Monday, January 4, 2021

2020 Year in Review: Books and Podcasts

2020 was a very strange year for me, reading-wise. I had a terrible attention span and often struggled to focus enough to read more than a few pages at a time, starting from relatively early on in the pandemic. I was also a much fussier and pickier reader than usual. But I was still able to find a few books I enjoyed, in the end. I read 35 books in 2020, finishing around half of them before the COVID-19 shutdowns in NYC began in mid-March and my ability to focus on reading took a hit.

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Here are some of my favorite books from this year, listed in chronological order based on when I finished them:

  • Circe by Madeline Miller: You've likely already heard about this book because both Circe and Madeline Miller's debut novel, The Song of Achilles, were ultra-popular bestsellers. As far as I'm concerned, all the hype about these books is well-earned! They're extremely well-written and engaging adaptations of Greek myths. 
  • The Night Sister by Jennifer McMahon: This is a horror novel, which I know isn't everyone's cup of tea, but I like being swept away into a good, creepy story the way I also enjoy thrillers and murder mysteries. I started reading Jennifer McMahon's most recent novels in late December 2019, and almost immediately blazed through three of them. Suffice to say, I think McMahon's a good, reliable writer. Each of her books that I've picked up is quite enjoyable! It's difficult to pull off a good "reveal" in horror to explain what caused the creepy events by the end of the story. Out of her most recent three novels, I personally think this one has the best "reveal."
  • The Testaments by Margaret Atwood: I don't think this book will quite attain modern-day classic status like The Handmaid's Tale - which was part of my required reading list in high school - but it's still an interesting story. It's the first book on this list that I started reading after all the COVID-19 shutdowns started, when it became difficult for any book to hold my attention. The Testaments contains a fairly fast-paced story, and I couldn't put it down. 
  • I Contain Multitudes by Ed Yong: This is an older book I borrowed because it was featured on the New York Public Library's ebook website. Ed Yong is able to write in a clear and accessible way about science, as you might have seen from his recent articles about the COVID-19 pandemic for The Atlantic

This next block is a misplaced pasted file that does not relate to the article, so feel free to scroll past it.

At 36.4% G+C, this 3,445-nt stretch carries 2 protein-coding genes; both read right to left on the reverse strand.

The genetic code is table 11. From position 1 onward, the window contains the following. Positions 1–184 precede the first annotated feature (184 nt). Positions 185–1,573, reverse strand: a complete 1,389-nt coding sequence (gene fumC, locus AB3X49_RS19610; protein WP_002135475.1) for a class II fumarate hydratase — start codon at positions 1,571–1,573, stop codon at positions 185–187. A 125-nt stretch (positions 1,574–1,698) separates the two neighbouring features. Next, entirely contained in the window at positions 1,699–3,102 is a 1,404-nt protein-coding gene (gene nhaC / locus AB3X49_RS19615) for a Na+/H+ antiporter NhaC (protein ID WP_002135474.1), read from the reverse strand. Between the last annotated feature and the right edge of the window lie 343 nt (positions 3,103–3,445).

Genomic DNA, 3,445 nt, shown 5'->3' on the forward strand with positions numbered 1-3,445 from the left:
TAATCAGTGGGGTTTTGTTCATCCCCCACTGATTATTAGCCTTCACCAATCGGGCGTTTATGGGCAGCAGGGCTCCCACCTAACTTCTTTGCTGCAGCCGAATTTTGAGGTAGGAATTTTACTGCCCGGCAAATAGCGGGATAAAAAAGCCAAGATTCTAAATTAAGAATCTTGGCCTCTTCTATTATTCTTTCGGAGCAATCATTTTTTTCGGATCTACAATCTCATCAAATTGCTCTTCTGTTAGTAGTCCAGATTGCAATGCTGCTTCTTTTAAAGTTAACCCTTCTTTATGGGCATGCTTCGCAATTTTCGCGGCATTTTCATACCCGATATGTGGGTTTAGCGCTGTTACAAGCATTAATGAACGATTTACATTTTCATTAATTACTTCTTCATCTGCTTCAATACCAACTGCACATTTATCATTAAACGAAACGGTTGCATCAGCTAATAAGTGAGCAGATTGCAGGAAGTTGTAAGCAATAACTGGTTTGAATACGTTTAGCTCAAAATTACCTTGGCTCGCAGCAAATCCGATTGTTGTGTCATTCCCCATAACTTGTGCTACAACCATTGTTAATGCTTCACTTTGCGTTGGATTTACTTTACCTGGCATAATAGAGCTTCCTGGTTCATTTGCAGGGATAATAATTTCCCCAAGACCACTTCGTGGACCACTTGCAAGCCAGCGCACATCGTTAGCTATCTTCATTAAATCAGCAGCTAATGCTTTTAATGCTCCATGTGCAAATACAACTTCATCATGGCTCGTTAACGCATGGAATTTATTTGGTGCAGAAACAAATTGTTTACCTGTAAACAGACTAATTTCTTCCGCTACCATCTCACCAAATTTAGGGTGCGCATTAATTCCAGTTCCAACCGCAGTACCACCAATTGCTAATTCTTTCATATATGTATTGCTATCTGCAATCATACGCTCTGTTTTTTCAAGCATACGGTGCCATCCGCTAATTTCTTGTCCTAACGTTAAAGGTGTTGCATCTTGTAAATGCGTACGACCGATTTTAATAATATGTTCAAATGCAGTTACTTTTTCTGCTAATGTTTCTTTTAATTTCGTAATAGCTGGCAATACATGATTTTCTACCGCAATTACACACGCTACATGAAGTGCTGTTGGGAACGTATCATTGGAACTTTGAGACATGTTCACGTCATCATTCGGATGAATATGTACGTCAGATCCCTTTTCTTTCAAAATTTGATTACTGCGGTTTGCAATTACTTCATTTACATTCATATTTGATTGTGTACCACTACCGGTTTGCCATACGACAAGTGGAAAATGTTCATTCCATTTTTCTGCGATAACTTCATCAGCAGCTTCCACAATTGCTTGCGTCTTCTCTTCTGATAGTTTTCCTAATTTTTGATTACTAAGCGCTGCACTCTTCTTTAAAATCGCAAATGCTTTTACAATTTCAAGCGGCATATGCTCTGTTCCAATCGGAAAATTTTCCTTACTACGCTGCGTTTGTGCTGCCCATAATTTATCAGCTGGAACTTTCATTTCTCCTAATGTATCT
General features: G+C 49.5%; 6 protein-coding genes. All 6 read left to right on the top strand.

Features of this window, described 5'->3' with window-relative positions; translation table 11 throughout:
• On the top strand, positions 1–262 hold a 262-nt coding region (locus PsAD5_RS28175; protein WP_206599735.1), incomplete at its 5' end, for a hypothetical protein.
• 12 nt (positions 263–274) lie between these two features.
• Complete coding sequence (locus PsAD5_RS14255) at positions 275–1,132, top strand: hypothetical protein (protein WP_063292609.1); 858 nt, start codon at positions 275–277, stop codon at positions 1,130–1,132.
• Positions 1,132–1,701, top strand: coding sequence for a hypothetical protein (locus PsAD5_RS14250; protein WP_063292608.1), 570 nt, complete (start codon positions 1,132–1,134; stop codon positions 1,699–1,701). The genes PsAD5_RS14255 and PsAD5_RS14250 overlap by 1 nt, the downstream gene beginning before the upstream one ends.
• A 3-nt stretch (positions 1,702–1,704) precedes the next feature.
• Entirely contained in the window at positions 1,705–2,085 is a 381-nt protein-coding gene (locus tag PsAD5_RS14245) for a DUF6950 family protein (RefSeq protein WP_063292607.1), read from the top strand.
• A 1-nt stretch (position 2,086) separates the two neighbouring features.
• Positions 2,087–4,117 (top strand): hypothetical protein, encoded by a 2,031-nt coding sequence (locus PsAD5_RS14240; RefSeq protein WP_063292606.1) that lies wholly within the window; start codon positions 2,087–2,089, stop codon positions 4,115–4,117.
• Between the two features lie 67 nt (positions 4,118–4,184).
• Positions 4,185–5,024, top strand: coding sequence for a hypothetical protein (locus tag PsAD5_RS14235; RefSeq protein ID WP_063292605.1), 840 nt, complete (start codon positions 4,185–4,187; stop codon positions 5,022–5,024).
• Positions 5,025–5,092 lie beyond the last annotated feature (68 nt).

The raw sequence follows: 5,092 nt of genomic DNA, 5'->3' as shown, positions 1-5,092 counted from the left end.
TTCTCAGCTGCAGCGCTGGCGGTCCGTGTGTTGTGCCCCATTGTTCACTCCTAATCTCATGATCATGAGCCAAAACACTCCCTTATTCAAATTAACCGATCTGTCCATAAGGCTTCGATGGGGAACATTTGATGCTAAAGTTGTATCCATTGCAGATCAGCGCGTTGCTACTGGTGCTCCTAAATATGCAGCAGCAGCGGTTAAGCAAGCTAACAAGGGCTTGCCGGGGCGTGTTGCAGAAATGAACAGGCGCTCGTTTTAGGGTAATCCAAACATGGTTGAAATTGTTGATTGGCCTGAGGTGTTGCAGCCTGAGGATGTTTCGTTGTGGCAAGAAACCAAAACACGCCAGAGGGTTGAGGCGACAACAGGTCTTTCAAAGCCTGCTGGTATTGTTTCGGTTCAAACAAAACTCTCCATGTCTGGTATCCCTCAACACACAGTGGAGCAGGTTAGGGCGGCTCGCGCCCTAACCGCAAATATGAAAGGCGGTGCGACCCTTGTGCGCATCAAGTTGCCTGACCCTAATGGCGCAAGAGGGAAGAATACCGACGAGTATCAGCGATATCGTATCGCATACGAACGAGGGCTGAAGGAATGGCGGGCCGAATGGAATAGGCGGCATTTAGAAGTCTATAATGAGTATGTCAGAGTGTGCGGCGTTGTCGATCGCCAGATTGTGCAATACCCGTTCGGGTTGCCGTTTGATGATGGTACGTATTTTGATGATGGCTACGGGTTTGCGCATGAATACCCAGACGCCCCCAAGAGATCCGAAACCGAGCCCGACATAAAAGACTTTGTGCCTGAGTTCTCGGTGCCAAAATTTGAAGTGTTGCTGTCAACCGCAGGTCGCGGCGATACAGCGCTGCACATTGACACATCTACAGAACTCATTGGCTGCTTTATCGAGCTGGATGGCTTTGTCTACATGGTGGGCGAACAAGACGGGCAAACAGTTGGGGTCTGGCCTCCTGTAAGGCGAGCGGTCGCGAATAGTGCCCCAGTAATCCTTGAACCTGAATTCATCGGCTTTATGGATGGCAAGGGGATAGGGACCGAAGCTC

• The Broken Kingdoms by N.K. Jemisin: This book was my personal favorite in N.K. Jemisin's debut series The Inheritance Trilogy. (You probably do need to read the first book in this series, however, before getting to this one, which is the second installment.) The entire series was great, each of them is separated by a significant time jump and told from the perspective of a different character. 

I was also a somewhat fussy and flighty podcast listener last year, I sometimes found my attention wandering even from podcasts I typically enjoy. Still, I did encounter a few engaging podcasts that were able to entertain me while stuck at home and social distancing. 

Here are two podcasts I enjoyed this year:  

  • You're Wrong About: The journalists who host this podcast series do deep dives into various top news stories from the semi-recent past. The Princess Diana-focused episodes might be a good starting point to see if you'll also enjoy this series. I listened to those episodes right before watching the most recent season of The Crown, and they provided good background.
  • Doctor Death, season two: I recommended the first season of Doctor Death quite a while back and, I must say, I was shocked to learn there was another doctor out there worthy of the moniker, leading the show to have a second season. I would say the content warnings on this season are not as serious as for season one because there aren't detailed descriptions of failed surgeries. But the subject matter is still similarly dark and horrifying. As far as federal crimes go, Medicare and Medicaid fraud are extremely common (see, for instance, the health care fraud-related press releases from just the SDNY US Attorney's office), but not like this, where actual patients were being seriously harmed. By far the more common variant of health care fraud is for defendants to bill Medicare and Medicaid for services never actually delivered, which... is not what happened in the case discussed in Doctor Death season two. 

Did you also have a harder time focusing on books or podcasts than usual in 2020? Were you still able to find some favorite books or podcasts last year? I'm basically always interested in getting more book or podcast recommendations, even if I always have a big backlog of past recommendations I still need to look into. 

I also hope that everyone is having a good start to 2021! 

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